Profile: Christine Allen, National Housing Federation - Putting the NHF house in order/Christine Allen wants to ensure that social housing really is as safe as houses

One suspects that many in the PR profession would place Christine Allen, new head of public affairs at the National Housing Federation, into a convenient stereotype. Driven by political ideals, she wears black and displays a passion for all things South American.

One suspects that many in the PR profession would place

Christine Allen, new head of public affairs at the National

Housing Federation, into a convenient stereotype. Driven by

political ideals, she wears black and displays a passion for all

things South American.



Nevertheless Allen is one communications professional who is

determined to make a difference to our environment.



Now in her third week at the NHF, Allen exudes an attractive

nervous energy. She is clearly anxious to get things done and

complains that she is spending too much time in meetings.



The NHF, renamed from the National Federation of Housing

Associations last September, positions itself as ’the voice of

social housing’. Its members include 1,500 housing associations

and trusts as well as other organisations formed to take on

council housing.



Due to a perceived lack of government commitment to the sector -

funding for the Housing Corporation was slashed for the third

year running in the November budget - the NHF is becoming an

increasingly outspoken body.



Allen talks of a ’residualisation’ effect caused by an attitude

that social housing is something that people should try and climb

out of. ’Just because you’re poor it doesn’t mean you have to

live in shit,’ she says, then laughs at her sudden outburst. By

now you will have guessed that in addition to her predecessor’s

role of co-ordinating the national network of members, Allen will

be taking an overtly campaigning stance.



In fact, Allen doesn’t see herself as a traditional PR person but

as a campaigner, although she recognises the importance of

applying a professional communications approach: ’Organisations

can get so busy they forget to communicate with the right

people.’ On leaving higher education, she worked on community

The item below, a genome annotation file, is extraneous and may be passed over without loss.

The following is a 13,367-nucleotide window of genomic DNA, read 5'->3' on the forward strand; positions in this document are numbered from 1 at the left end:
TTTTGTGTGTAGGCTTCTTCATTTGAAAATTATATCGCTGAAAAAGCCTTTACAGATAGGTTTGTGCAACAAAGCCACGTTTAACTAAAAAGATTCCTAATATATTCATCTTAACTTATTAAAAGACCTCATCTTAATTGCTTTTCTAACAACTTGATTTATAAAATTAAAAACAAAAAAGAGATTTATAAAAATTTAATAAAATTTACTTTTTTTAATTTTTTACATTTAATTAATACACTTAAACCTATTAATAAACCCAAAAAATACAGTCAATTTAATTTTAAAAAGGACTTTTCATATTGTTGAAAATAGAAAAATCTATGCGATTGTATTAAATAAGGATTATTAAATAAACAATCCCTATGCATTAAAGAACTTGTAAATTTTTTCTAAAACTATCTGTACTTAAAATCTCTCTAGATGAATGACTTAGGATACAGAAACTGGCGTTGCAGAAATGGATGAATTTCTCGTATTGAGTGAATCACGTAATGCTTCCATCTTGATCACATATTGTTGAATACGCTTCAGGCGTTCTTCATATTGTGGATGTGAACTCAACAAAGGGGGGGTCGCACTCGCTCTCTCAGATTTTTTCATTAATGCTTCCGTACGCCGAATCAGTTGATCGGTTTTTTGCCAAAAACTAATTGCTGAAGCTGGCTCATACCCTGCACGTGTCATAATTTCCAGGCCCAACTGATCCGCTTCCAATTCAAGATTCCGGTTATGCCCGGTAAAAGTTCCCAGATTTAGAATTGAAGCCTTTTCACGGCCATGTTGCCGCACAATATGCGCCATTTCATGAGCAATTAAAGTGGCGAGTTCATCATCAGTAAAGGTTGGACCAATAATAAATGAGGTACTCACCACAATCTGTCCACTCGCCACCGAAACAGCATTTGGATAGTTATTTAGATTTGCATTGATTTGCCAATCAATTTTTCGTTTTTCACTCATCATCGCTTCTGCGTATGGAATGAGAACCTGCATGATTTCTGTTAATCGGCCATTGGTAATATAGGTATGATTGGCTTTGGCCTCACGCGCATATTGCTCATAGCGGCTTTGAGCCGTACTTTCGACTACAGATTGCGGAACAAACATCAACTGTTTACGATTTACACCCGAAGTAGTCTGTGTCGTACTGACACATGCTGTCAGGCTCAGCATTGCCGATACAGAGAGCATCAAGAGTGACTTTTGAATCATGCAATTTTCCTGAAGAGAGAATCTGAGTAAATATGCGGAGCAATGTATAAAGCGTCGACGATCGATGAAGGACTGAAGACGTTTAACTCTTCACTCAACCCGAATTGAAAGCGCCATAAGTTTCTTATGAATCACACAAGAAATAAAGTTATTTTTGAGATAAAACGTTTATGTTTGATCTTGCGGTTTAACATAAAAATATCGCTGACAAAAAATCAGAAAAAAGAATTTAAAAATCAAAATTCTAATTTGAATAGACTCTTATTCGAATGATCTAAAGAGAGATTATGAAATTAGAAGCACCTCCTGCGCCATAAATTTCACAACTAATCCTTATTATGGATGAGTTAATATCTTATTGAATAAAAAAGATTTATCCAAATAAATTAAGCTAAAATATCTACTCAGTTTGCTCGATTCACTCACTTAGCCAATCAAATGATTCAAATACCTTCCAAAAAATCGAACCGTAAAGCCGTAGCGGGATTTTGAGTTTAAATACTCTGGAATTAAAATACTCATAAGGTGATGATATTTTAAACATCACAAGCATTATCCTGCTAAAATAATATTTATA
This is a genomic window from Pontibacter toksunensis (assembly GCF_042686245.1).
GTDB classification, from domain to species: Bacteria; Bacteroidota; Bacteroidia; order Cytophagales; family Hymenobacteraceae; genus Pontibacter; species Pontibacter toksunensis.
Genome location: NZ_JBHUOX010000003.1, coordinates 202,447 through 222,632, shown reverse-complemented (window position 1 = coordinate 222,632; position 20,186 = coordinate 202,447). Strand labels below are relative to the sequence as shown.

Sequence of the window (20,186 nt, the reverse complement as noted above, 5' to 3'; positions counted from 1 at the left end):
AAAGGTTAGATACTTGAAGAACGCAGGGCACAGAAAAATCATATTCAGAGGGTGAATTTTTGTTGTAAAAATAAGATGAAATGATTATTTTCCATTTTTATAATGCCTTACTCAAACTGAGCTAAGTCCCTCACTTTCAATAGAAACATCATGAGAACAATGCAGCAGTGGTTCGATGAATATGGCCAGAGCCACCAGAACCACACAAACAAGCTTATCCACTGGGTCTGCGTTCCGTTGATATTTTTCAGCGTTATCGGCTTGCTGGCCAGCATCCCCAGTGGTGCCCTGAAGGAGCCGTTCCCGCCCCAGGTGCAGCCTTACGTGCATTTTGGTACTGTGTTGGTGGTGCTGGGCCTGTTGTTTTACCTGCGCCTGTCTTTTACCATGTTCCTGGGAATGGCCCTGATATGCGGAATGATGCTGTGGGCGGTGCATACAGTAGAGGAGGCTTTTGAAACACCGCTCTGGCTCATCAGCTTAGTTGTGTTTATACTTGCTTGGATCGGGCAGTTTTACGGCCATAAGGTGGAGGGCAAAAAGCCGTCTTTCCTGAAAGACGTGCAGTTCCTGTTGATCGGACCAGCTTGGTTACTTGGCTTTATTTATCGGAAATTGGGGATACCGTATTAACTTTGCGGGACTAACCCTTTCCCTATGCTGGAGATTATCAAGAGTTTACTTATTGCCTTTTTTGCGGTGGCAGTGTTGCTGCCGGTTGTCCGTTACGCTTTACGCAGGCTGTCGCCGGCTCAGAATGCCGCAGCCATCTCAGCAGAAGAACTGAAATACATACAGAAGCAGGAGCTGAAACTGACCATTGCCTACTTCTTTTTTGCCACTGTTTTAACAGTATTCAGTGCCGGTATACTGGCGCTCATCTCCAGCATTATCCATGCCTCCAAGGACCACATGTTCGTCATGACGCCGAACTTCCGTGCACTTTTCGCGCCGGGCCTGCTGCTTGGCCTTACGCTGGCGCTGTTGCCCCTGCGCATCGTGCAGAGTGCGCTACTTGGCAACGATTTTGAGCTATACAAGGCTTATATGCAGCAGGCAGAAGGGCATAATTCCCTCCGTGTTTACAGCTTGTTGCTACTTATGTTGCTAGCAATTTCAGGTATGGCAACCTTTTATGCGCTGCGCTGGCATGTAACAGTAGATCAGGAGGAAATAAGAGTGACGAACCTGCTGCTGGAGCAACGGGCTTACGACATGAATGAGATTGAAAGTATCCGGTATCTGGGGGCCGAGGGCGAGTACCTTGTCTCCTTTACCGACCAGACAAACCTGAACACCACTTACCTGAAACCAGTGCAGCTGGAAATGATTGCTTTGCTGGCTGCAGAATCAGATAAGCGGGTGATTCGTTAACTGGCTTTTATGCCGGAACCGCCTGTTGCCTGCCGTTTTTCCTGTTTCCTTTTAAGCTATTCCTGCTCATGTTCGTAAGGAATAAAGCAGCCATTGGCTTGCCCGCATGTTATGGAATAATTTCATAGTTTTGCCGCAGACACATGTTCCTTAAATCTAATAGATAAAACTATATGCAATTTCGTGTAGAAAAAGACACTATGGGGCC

projects for a church in Liverpool before joining the Catholic

Fund for Overseas Development as campaigns co-ordinator in

1989.



Moving to the Catholic Housing Aid Society in 1991, Allen spent

six years working with Christian churches on housing issues and

in 1993 took part in a parliamentary human rights delegation to

Peru. She remains an active member of a Peruvian support

group.



Her last three years at CHAS concentrated on parliamentary work,

which included a campaign to modify the 1996 Housing Act, one of

the biggest ever pieces of housing legislation. ’It was still

completely atrocious but we achieved some major concessions,’ she

says.



Having focused on the plight of homeless families caught in the

’revolving door’ of unsuitable housing and temporary

accommodation, Allen moved to the NHF to address the more

fundamental problem of the amount of government funding allocated

to social housing.



While her priority is to represent and promote the interests of

her members to government and the public, Allen’s wider remit is

to push social housing up the political agenda alongside health

and education.



On this issue Allen briefly lapses into her native scouse:

’Housing is often perceived as dead dull, because there’s no one

big idea or solution.



It’s difficult to get people excited about it.’



One of her first jobs will be to initiate the ’Lost Homes’

campaign in April which, in the run up to the election, aims to

highlight the implications of Housing Corporation funding

cuts.



With a pounds 120,000 budget, Allen is responsible for overall

communications strategy reporting to assistant chief executive

James Tickell. She is supported by a media officer, parliamentary

officer, an information resources co-ordinator and the regional

network of volunteers.



As for her longer term plans, Allen says she’s driven by people

and issues but not ambitious personally. ’I might go into

politics eventually or I might just go back to a shanty town in

Peru,’ she muses.





HIGHLIGHTS

1989: Campaign co-ordinator, Catholic Fund for Overseas

Development

1992: Education Department co-ordinator, Catholic Housing Aid

Society

1993: Member of Parliamentary human rights delegation to Peru

1997: Public affairs manager, National Housing Federation



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